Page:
Our imperfect choices (Yes, you will make them) make us human. They make us interesting, and they make us grow. I’m not suggesting you go out and choose to make bad decisions, but I am suggesting that you not let fear keep you from making any decisions at all.

If you are in a place right now of having to choose what is right, go with your gut. Accept that it may not produce the results you hope for, but it will lead you into a direction, rather than leaving you stuck in indecision. And that sort of “stuck” leads many people in our world into depression, anxiety, and far too often, addiction.

You are not going to find a perfect career, a perfect spouse, or a perfect life. If you believe in yourself like your dad and I believe in you and like God believes in you, you will find the perfect path for you, which makes YOU, the soul that is you, pretty darn perfect.

With great love and expectations,


Our Spare Moments

A photo I took while on a romantic stroll with your dad when I was in labor with Prince 1

I took this photo while on a romantic stroll with your dad. I was in labor and we couldn’t wait to be parents. :)

My dear princes,

This blog is for you. I pray that by the time you read this in 2030, you feel exceedingly loved and fully prepared for the joys and challenges of adulthood. I sincerely hope that I am doing a bang-up job of playing it cool and revealing nothing but my utmost faith in you.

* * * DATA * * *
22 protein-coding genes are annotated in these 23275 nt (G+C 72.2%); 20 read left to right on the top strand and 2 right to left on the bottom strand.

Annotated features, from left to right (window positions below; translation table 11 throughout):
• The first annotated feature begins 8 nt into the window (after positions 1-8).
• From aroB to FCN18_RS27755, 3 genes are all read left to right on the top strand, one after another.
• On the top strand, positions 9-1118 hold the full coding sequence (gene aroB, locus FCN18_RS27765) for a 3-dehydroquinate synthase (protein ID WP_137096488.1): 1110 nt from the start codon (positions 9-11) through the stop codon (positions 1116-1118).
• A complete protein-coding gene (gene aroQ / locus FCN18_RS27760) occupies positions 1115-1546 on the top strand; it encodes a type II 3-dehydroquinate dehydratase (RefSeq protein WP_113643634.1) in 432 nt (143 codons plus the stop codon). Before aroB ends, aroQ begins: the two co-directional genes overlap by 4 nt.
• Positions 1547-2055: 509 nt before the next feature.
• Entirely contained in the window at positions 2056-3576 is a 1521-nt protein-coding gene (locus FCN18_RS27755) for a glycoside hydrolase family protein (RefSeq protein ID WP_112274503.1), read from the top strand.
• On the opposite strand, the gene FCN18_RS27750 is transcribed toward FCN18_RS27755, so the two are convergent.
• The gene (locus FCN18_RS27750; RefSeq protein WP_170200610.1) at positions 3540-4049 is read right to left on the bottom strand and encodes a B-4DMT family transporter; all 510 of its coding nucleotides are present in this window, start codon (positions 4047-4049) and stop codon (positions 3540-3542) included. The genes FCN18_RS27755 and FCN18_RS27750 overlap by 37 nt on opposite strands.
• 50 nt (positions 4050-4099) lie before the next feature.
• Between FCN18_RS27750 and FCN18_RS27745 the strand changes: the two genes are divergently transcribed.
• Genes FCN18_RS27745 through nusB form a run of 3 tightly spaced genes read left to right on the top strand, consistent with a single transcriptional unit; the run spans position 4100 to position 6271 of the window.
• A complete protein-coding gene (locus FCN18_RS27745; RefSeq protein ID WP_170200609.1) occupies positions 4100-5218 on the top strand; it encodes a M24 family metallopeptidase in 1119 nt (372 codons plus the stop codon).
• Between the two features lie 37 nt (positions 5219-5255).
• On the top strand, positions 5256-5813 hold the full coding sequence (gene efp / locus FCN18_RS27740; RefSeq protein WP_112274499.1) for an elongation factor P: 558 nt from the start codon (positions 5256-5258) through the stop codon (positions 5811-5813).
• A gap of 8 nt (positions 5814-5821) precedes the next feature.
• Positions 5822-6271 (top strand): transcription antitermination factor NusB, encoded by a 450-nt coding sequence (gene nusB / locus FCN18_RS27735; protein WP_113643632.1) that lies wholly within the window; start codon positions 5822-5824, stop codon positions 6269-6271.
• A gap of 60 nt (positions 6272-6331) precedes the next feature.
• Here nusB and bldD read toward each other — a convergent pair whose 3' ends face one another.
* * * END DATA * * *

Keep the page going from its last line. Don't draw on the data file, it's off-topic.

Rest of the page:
As I write this very first post, you are healthy toddlers — absolutely full of joy. Truly.  I have sixteen years, God willing, to share, in depth, who I am with you in a way that I cannot share day-to-day. Of course, if I am the mom I hope to be, you should feel like you already know me very well. However, it is my hope that this little labor of mine reveals truths that may surprise you, and hopefully, help you in some way as you begin to make sense of your life and realize the overwhelming reality that is adulthood. I promise, it isn’t that bad if you have some guidance. That is why I am starting this blog — to share my own experiences, observations, and certainly in all honesty, my embarrassing blunders (which I hope to save you from living through). I know. You are tired of hearing my stories, but you can bet that I’ve saved a few for you.

Since I plan to be brutally honest in this blog, I’d like to share with you how I came to my decision to do this.  You see, my sons, in 2014 there is a website (and mobile smartphone app) called Facebook. Pretty much every person I know is on it, and people share their random thoughts and post articles and pictures throughout the day. Because you guys are small now and I am home with you, it has served as a connection for me to the world outside of the house. As I’m sure you both know by now, I crave human interaction as much as I do stillness and peace, so this has been a good thing for me.